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Southeast Asia's Preferred Ally Switches in Favor of China

If Southeast Asian countries had to choose a strategic partner, slightly more would now prefer to align with China than the United States. A poll conducted by the Institute of Southeast Asian Studies found that 50.5 percent of respondents in the ten ASEAN member countries would choose the Asian power in 2024, while 49.5 percent would pick the United States. This has changed from 38.9 percent and 61.1 percent, respectively, just one year ago.


The change is largely due to respondents from Laos, Indonesia and Malaysia favoring China more strongly at an increase of between 20 to 30 percentage points each since 2023. In Cambodia, support increased by around 18 percentage points, but remained below 50 percent overall. The picture in similar in Thailand and Myanmar at increases of around 10 percentage points each and with support for China in Thailand reaching 52 percent.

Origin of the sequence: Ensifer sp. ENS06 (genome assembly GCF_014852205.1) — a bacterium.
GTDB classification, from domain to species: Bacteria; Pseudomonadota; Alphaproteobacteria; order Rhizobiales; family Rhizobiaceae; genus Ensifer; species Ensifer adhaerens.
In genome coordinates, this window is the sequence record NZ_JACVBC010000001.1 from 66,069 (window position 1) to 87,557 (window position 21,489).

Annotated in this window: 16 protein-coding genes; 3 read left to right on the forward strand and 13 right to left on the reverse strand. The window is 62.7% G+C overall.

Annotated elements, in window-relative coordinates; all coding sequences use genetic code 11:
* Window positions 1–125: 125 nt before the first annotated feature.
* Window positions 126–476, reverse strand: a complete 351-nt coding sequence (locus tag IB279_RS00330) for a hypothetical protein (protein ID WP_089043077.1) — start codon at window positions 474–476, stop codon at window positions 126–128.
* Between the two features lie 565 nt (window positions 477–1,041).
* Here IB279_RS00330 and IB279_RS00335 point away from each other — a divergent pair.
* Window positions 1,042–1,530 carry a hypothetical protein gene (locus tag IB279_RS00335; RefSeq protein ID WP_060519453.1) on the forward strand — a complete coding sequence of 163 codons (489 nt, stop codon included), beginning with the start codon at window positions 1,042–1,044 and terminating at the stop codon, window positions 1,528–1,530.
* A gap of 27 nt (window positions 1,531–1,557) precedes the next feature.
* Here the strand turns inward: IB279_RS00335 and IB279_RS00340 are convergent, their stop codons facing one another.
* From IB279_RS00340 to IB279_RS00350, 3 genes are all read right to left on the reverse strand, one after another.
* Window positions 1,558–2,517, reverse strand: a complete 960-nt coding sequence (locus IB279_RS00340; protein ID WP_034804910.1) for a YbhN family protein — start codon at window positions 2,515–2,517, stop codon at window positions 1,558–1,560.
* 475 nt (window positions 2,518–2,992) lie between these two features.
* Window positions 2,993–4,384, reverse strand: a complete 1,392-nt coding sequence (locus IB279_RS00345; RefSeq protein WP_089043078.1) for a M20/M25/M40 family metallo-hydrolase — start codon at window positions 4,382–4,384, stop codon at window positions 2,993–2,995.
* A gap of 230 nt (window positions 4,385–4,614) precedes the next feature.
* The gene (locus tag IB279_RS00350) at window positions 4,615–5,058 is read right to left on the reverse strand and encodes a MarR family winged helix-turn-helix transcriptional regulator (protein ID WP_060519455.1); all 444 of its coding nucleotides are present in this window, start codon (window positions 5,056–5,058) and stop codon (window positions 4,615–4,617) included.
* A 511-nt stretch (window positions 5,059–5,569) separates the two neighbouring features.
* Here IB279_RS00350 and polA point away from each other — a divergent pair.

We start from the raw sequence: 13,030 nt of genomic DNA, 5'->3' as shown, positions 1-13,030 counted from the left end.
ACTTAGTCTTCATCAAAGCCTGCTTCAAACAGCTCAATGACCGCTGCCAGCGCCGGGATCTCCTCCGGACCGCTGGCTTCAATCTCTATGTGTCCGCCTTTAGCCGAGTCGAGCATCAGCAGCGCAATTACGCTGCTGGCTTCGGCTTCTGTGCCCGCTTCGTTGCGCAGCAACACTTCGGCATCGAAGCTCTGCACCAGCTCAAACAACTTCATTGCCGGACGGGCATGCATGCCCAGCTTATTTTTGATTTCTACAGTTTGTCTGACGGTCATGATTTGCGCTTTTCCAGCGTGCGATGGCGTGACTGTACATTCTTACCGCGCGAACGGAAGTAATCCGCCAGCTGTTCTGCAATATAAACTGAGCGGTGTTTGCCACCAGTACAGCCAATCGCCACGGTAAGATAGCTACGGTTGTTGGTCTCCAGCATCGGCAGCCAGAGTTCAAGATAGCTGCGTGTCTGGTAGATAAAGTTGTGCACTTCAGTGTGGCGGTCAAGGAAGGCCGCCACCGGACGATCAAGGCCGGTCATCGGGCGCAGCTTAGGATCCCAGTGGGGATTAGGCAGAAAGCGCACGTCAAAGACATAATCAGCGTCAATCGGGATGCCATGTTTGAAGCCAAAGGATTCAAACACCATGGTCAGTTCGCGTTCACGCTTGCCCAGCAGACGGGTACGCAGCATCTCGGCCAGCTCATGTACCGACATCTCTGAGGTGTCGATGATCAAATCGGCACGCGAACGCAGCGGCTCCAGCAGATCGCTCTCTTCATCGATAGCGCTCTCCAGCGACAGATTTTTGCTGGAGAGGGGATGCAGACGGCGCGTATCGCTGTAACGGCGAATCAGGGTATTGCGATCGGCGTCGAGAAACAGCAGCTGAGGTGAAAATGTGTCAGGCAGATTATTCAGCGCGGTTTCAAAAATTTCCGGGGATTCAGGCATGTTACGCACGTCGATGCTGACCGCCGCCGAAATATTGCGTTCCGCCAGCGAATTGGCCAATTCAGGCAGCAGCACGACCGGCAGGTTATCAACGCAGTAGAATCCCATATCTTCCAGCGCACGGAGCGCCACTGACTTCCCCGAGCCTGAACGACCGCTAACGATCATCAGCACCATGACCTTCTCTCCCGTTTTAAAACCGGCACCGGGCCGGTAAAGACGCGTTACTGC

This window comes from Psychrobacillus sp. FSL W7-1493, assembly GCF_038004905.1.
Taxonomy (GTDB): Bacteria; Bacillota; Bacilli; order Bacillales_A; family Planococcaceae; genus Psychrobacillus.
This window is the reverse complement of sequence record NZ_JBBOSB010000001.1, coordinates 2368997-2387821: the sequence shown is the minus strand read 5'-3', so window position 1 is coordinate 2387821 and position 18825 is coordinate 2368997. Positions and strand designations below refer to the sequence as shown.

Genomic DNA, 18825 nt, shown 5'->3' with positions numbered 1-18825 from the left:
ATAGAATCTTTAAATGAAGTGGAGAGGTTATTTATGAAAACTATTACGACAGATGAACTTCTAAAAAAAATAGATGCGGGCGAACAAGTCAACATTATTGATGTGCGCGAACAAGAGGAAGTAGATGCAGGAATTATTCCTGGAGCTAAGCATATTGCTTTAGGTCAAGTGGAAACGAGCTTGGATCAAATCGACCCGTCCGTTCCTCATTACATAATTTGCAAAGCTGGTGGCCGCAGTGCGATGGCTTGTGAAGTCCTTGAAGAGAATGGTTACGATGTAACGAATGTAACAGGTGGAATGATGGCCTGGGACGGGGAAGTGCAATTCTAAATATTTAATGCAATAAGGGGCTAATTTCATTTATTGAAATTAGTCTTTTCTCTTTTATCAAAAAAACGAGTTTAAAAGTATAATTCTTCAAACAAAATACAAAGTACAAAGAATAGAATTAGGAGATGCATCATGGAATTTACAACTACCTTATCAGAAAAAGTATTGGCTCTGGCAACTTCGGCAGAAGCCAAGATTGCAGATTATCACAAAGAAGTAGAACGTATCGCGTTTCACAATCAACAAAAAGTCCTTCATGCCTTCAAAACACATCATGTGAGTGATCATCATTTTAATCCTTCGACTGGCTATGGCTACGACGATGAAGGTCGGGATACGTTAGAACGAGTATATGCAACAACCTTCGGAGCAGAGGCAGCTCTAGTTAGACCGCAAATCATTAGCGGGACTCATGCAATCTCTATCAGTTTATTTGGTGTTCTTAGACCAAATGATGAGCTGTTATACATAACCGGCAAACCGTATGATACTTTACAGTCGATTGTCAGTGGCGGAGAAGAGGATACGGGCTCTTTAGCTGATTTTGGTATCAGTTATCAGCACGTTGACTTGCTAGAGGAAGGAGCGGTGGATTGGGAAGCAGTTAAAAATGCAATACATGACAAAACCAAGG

Countries that would still strongly prefer to partner with the United States are the Philippines (83.3 percent in favor of the U.S.), Vietnam (79 percent) and Singapore (61.5 percent). In all three countries, support for the U.S. was relatively stable compared to 2023.

Political map of Southeast Asia with arrows shifting towards China, indicating a change in preferred ally from previous alignments
Southeast Asia's Preferred Ally Switches in Favor of China


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